The more you carefully observe people’s behaviour, the more credibility the theory seems to gain. Human beings are selfish beings who become jealous of others for having more than themselves, kill someone because they tried to take away their love and engage in fratricidal war because others do not share their beliefs. You as the reader may state that you cannot imagine hurting anyone, let alone taking a life. In that case, let us examine the following thought experiment.

One day, you are kidnapped. When you come about, you find that you are trapped in a pitch-black room, tied to a pole. The room appears to be completely empty and you cannot see or hear anything. Suddenly, you hear a voice coming from the other side of the room. The voice talks about how it will murder you in a violent, excruciating way, over and over. The voice continues to threaten you in a macabre way for three days. Just when you are near your breaking point from the overwhelming fear of imminent death, another voice appears. The voice says: “If you nominate someone you are close to that I can kill in your stead, I will let you go and not harm you in any way”. Would you have the courage to not give a name?

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Posted in Science & Nature

History Of The Earth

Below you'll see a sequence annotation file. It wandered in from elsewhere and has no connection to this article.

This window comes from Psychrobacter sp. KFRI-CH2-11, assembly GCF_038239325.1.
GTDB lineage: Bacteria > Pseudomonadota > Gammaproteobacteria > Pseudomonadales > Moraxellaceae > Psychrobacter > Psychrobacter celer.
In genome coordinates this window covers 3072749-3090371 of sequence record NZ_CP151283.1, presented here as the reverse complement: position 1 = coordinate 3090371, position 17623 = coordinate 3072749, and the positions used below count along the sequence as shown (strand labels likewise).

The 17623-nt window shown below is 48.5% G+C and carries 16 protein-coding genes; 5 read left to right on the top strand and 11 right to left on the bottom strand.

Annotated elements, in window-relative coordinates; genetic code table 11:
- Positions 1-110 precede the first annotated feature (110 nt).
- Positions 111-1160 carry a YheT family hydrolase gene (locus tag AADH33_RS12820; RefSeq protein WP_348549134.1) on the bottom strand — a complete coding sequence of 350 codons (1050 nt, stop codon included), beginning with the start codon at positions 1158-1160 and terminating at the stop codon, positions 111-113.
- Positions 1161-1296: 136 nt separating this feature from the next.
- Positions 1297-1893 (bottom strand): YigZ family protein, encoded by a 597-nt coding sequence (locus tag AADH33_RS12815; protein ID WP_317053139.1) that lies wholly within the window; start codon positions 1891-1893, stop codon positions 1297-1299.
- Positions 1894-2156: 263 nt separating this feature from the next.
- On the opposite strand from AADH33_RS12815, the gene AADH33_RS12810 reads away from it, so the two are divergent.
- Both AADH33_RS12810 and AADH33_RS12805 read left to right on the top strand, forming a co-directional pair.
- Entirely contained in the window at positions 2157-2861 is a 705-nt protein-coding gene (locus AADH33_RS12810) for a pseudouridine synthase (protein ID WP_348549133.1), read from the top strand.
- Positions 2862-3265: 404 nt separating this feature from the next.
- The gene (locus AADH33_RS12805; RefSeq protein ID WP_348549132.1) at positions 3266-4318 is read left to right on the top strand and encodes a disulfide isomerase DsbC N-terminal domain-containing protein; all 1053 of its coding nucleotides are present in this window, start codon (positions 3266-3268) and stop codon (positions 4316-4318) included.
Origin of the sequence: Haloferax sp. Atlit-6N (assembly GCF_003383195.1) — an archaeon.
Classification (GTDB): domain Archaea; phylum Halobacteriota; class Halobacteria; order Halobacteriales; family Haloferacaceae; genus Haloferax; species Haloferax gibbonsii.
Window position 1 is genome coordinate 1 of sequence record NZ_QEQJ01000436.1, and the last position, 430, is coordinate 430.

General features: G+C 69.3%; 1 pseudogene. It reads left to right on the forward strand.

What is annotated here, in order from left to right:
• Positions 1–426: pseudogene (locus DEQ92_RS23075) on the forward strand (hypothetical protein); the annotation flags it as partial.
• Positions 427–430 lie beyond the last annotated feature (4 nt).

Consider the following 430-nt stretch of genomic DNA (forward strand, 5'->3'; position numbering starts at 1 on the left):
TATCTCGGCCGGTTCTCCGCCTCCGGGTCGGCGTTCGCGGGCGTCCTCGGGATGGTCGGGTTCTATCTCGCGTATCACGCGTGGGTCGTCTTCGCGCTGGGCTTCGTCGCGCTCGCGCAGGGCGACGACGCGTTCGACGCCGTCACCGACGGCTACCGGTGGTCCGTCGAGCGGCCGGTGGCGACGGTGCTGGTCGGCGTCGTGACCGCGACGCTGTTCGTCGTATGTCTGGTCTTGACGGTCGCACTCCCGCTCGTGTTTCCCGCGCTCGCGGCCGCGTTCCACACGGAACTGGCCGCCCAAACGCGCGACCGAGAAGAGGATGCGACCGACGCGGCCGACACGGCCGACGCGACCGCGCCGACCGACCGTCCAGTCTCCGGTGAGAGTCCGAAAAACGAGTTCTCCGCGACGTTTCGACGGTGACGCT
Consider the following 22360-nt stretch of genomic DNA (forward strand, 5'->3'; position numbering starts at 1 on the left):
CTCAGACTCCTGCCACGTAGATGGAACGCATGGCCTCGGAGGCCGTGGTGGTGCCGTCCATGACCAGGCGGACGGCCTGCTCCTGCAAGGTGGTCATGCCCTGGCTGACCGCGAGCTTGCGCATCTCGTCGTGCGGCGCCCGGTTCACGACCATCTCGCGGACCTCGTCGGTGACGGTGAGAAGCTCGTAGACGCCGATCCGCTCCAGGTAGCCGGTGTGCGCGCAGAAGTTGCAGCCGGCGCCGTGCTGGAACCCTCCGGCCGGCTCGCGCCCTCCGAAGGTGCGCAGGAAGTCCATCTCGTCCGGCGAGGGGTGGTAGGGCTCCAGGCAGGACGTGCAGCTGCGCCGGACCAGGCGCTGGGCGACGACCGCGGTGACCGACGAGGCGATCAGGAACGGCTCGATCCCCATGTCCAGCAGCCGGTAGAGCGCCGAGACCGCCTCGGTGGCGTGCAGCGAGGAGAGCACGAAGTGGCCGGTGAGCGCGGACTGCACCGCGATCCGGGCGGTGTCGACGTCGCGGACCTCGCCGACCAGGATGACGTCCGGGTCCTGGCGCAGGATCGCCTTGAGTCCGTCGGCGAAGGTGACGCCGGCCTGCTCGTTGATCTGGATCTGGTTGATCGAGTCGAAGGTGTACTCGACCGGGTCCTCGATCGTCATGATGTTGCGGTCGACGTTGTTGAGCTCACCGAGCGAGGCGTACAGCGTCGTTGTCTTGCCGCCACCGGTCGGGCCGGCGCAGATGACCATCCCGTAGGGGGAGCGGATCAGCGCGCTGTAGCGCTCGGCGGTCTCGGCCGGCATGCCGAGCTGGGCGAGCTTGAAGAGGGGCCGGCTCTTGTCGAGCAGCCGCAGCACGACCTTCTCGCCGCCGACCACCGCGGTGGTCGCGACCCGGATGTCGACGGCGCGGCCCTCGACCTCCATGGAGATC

The Earth has been around for a good 4.6 billion years. Let us compress the long time from the Earth’s birth to today (2012) into one year to put everything in perspective.

The Earth’s history starts on January 1, 00:00:00. The Earth is a hard sphere, barren as any other planet. Incessant wind and rain erode away the barren mountains and tectonic forces create new ones. Nothing much happens for the next three months. Then, around the start of April, life begins in the form of bacteria. Over the course of the next few months, the bacteria divide and mutate, slowly forming new life forms that are multicellular. However, all life on Earth are still in the oceans.

Life on land only starts in the end of November, when plants begin to settle on land. Plants expertly take the abundant carbon dioxide in the atmosphere and convert it into oxygen. By early December, the oceans are teeming with fish, some of which adapt to living on land by developing lungs. These become the first amphibians. Insects also populate the land and become one of the most diverse types of life.

In December 12, reptiles evolve and the land is ruled by dinosaurs, but only for 9 days until they are wiped off the face of the Earth by a meteorite on December 20. Mammals quickly take the niche left by dinosaurs, populating the entire world. Even at this late time, there are no signs of humans.